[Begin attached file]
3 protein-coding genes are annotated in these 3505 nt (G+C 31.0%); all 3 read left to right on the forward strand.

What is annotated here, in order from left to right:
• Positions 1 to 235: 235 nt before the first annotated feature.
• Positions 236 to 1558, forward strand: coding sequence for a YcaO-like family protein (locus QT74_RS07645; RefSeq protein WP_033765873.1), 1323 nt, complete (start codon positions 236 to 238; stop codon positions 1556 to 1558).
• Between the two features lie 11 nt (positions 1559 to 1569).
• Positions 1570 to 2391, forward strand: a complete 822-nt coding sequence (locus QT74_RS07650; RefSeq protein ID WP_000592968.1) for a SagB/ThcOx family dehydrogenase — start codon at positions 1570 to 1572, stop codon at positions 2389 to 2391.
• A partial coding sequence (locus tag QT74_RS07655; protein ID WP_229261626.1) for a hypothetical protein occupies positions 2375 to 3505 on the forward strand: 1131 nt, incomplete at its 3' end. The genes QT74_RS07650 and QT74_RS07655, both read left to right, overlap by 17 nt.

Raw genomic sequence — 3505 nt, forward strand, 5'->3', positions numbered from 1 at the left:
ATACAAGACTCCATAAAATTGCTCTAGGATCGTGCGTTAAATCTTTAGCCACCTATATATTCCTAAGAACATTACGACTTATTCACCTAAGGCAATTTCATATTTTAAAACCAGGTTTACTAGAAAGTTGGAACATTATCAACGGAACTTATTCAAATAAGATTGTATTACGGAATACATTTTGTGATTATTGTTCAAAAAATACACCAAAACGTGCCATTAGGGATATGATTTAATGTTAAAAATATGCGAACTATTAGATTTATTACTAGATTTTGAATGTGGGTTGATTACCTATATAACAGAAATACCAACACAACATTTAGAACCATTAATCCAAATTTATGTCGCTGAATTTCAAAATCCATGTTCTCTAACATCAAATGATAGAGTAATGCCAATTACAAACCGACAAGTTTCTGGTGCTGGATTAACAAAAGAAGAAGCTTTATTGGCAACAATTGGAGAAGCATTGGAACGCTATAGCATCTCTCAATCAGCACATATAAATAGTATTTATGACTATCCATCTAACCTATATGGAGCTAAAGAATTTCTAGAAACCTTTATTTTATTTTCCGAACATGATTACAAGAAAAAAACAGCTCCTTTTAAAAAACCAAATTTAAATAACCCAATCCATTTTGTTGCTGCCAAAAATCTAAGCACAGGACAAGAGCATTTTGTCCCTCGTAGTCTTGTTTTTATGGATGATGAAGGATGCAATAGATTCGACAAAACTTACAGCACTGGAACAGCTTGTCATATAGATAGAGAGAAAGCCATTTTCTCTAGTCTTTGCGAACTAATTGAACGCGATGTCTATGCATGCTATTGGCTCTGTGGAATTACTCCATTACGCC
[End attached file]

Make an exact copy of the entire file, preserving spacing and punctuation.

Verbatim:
3 protein-coding genes are annotated in these 3505 nt (G+C 31.0%); all 3 read left to right on the forward strand.

What is annotated here, in order from left to right:
• Positions 1 to 235: 235 nt before the first annotated feature.
• Positions 236 to 1558, forward strand: coding sequence for a YcaO-like family protein (locus QT74_RS07645; RefSeq protein WP_033765873.1), 1323 nt, complete (start codon positions 236 to 238; stop codon positions 1556 to 1558).
• Between the two features lie 11 nt (positions 1559 to 1569).
• Positions 1570 to 2391, forward strand: a complete 822-nt coding sequence (locus QT74_RS07650; RefSeq protein ID WP_000592968.1) for a SagB/ThcOx family dehydrogenase — start codon at positions 1570 to 1572, stop codon at positions 2389 to 2391.
• A partial coding sequence (locus tag QT74_RS07655; protein ID WP_229261626.1) for a hypothetical protein occupies positions 2375 to 3505 on the forward strand: 1131 nt, incomplete at its 3' end. The genes QT74_RS07650 and QT74_RS07655, both read left to right, overlap by 17 nt.

Raw genomic sequence — 3505 nt, forward strand, 5'->3', positions numbered from 1 at the left:
ATACAAGACTCCATAAAATTGCTCTAGGATCGTGCGTTAAATCTTTAGCCACCTATATATTCCTAAGAACATTACGACTTATTCACCTAAGGCAATTTCATATTTTAAAACCAGGTTTACTAGAAAGTTGGAACATTATCAACGGAACTTATTCAAATAAGATTGTATTACGGAATACATTTTGTGATTATTGTTCAAAAAATACACCAAAACGTGCCATTAGGGATATGATTTAATGTTAAAAATATGCGAACTATTAGATTTATTACTAGATTTTGAATGTGGGTTGATTACCTATATAACAGAAATACCAACACAACATTTAGAACCATTAATCCAAATTTATGTCGCTGAATTTCAAAATCCATGTTCTCTAACATCAAATGATAGAGTAATGCCAATTACAAACCGACAAGTTTCTGGTGCTGGATTAACAAAAGAAGAAGCTTTATTGGCAACAATTGGAGAAGCATTGGAACGCTATAGCATCTCTCAATCAGCACATATAAATAGTATTTATGACTATCCATCTAACCTATATGGAGCTAAAGAATTTCTAGAAACCTTTATTTTATTTTCCGAACATGATTACAAGAAAAAAACAGCTCCTTTTAAAAAACCAAATTTAAATAACCCAATCCATTTTGTTGCTGCCAAAAATCTAAGCACAGGACAAGAGCATTTTGTCCCTCGTAGTCTTGTTTTTATGGATGATGAAGGATGCAATAGATTCGACAAAACTTACAGCACTGGAACAGCTTGTCATATAGATAGAGAGAAAGCCATTTTCTCTAGTCTTTGCGAACTAATTGAACGCGATGTCTATGCATGCTATTGGCTCTGTGGAATTACTCCATTACGCC